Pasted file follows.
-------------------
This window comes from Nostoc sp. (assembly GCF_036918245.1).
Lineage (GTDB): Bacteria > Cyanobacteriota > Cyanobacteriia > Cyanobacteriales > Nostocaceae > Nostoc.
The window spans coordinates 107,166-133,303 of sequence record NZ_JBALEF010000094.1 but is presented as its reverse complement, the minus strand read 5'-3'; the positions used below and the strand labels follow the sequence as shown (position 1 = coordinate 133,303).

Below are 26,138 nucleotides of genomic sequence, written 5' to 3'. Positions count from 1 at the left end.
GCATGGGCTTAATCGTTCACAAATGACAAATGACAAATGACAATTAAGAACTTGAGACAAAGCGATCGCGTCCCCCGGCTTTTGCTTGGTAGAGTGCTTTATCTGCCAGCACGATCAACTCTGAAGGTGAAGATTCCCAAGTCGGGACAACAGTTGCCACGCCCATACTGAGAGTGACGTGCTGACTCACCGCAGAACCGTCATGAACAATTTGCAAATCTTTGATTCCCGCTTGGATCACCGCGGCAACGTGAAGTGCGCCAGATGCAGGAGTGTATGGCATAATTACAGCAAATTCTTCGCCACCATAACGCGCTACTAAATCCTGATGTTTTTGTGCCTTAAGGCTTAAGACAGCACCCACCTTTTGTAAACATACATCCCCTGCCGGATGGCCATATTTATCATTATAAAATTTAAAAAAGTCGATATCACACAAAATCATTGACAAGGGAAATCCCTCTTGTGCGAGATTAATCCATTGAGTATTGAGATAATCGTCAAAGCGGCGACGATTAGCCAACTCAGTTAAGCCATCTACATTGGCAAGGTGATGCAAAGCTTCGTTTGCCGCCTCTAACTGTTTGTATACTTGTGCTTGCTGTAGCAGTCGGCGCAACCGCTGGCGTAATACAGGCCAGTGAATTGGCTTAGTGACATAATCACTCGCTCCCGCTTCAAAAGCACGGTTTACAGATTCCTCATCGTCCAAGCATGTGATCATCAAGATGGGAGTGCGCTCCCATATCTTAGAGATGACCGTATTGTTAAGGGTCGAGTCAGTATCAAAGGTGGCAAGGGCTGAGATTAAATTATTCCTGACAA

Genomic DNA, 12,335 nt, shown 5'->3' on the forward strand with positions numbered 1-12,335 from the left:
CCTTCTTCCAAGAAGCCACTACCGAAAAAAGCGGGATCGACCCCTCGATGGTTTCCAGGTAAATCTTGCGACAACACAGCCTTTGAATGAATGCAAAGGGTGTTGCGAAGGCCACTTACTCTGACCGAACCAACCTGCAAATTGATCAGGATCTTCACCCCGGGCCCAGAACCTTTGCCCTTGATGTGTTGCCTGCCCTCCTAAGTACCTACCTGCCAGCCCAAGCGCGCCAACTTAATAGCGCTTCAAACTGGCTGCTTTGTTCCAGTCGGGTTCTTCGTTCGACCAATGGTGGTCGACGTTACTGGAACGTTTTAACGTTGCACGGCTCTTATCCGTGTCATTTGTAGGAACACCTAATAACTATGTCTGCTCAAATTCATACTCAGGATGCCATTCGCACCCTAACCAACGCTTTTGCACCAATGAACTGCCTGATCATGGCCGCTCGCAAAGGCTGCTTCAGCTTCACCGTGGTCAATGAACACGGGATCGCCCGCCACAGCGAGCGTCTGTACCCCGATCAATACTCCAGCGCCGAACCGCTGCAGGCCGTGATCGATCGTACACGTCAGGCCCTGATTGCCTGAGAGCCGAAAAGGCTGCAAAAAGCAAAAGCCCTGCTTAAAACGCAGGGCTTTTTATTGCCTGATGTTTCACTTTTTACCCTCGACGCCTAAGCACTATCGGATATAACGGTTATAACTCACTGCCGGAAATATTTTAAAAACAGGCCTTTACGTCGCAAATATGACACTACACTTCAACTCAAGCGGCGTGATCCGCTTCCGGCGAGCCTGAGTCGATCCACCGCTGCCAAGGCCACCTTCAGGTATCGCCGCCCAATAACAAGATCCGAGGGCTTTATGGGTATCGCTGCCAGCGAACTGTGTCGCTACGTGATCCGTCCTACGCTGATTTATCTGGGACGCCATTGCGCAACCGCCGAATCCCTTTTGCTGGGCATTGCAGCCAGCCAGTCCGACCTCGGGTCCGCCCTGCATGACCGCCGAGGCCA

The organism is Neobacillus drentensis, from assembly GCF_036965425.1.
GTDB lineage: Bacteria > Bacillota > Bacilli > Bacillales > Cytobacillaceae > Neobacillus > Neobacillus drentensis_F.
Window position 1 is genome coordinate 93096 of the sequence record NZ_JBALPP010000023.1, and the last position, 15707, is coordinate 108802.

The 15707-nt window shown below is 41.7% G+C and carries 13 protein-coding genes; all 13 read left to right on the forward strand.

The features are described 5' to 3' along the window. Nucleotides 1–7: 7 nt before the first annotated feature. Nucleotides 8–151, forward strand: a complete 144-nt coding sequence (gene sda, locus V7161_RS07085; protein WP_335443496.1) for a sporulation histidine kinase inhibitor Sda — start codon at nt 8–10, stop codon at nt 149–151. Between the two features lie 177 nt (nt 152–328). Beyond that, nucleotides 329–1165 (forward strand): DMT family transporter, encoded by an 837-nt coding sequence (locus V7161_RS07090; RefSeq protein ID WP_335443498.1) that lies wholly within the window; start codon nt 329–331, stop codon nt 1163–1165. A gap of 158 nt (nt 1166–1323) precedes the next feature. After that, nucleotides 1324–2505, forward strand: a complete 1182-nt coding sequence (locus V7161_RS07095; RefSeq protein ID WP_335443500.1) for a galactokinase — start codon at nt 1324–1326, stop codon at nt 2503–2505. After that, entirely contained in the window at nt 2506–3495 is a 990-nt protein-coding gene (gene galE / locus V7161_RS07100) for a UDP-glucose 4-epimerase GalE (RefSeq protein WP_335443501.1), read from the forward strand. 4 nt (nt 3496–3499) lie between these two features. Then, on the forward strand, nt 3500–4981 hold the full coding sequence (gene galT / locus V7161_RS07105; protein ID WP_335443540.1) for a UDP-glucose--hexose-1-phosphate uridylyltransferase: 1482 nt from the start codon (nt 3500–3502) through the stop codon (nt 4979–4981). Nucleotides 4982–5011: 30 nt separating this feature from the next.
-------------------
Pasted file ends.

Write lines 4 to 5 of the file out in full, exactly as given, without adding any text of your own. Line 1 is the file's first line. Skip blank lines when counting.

Below are 26,138 nucleotides of genomic sequence, written 5' to 3'. Positions count from 1 at the left end.
GCATGGGCTTAATCGTTCACAAATGACAAATGACAAATGACAATTAAGAACTTGAGACAAAGCGATCGCGTCCCCCGGCTTTTGCTTGGTAGAGTGCTTTATCTGCCAGCACGATCAACTCTGAAGGTGAAGATTCCCAAGTCGGGACAACAGTTGCCACGCCCATACTGAGAGTGACGTGCTGACTCACCGCAGAACCGTCATGAACAATTTGCAAATCTTTGATTCCCGCTTGGATCACCGCGGCAACGTGAAGTGCGCCAGATGCAGGAGTGTATGGCATAATTACAGCAAATTCTTCGCCACCATAACGCGCTACTAAATCCTGATGTTTTTGTGCCTTAAGGCTTAAGACAGCACCCACCTTTTGTAAACATACATCCCCTGCCGGATGGCCATATTTATCATTATAAAATTTAAAAAAGTCGATATCACACAAAATCATTGACAAGGGAAATCCCTCTTGTGCGAGATTAATCCATTGAGTATTGAGATAATCGTCAAAGCGGCGACGATTAGCCAACTCAGTTAAGCCATCTACATTGGCAAGGTGATGCAAAGCTTCGTTTGCCGCCTCTAACTGTTTGTATACTTGTGCTTGCTGTAGCAGTCGGCGCAACCGCTGGCGTAATACAGGCCAGTGAATTGGCTTAGTGACATAATCACTCGCTCCCGCTTCAAAAGCACGGTTTACAGATTCCTCATCGTCCAAGCATGTGATCATCAAGATGGGAGTGCGCTCCCATATCTTAGAGATGACCGTATTGTTAAGGGTCGAGTCAGTATCAAAGGTGGCAAGGGCTGAGATTAAATTATTCCTGACAA